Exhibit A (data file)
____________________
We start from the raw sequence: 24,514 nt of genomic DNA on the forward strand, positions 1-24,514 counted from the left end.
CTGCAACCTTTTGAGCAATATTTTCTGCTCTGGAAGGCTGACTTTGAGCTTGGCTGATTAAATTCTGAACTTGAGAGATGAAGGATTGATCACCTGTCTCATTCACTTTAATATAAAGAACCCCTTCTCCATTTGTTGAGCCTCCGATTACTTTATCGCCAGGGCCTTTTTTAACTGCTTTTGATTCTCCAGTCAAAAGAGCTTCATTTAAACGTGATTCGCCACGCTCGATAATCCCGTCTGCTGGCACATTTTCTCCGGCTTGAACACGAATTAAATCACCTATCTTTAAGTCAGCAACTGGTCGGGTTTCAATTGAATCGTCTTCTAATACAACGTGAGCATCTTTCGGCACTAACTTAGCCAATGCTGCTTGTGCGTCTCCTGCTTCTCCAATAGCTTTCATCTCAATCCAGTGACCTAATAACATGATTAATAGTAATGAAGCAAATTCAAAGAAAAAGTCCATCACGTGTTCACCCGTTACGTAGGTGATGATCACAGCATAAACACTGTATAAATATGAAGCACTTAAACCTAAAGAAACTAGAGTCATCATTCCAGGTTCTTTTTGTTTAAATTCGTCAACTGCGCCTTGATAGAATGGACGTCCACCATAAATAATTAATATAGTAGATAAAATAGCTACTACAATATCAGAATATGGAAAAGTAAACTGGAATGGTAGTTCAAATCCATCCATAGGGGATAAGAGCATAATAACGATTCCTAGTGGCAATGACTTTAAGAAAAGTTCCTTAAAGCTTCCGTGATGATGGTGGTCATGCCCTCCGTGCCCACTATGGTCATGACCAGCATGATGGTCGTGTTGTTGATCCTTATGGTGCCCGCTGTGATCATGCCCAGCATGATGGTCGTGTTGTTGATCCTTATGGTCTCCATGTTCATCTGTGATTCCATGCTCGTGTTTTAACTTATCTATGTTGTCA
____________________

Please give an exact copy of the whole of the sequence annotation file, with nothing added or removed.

We start from the raw sequence: 24,514 nt of genomic DNA on the forward strand, positions 1-24,514 counted from the left end.
CTGCAACCTTTTGAGCAATATTTTCTGCTCTGGAAGGCTGACTTTGAGCTTGGCTGATTAAATTCTGAACTTGAGAGATGAAGGATTGATCACCTGTCTCATTCACTTTAATATAAAGAACCCCTTCTCCATTTGTTGAGCCTCCGATTACTTTATCGCCAGGGCCTTTTTTAACTGCTTTTGATTCTCCAGTCAAAAGAGCTTCATTTAAACGTGATTCGCCACGCTCGATAATCCCGTCTGCTGGCACATTTTCTCCGGCTTGAACACGAATTAAATCACCTATCTTTAAGTCAGCAACTGGTCGGGTTTCAATTGAATCGTCTTCTAATACAACGTGAGCATCTTTCGGCACTAACTTAGCCAATGCTGCTTGTGCGTCTCCTGCTTCTCCAATAGCTTTCATCTCAATCCAGTGACCTAATAACATGATTAATAGTAATGAAGCAAATTCAAAGAAAAAGTCCATCACGTGTTCACCCGTTACGTAGGTGATGATCACAGCATAAACACTGTATAAATATGAAGCACTTAAACCTAAAGAAACTAGAGTCATCATTCCAGGTTCTTTTTGTTTAAATTCGTCAACTGCGCCTTGATAGAATGGACGTCCACCATAAATAATTAATATAGTAGATAAAATAGCTACTACAATATCAGAATATGGAAAAGTAAACTGGAATGGTAGTTCAAATCCATCCATAGGGGATAAGAGCATAATAACGATTCCTAGTGGCAATGACTTTAAGAAAAGTTCCTTAAAGCTTCCGTGATGATGGTGGTCATGCCCTCCGTGCCCACTATGGTCATGACCAGCATGATGGTCGTGTTGTTGATCCTTATGGTGCCCGCTGTGATCATGCCCAGCATGATGGTCGTGTTGTTGATCCTTATGGTCTCCATGTTCATCTGTGATTCCATGCTCGTGTTTTAACTTATCTATGTTGTCA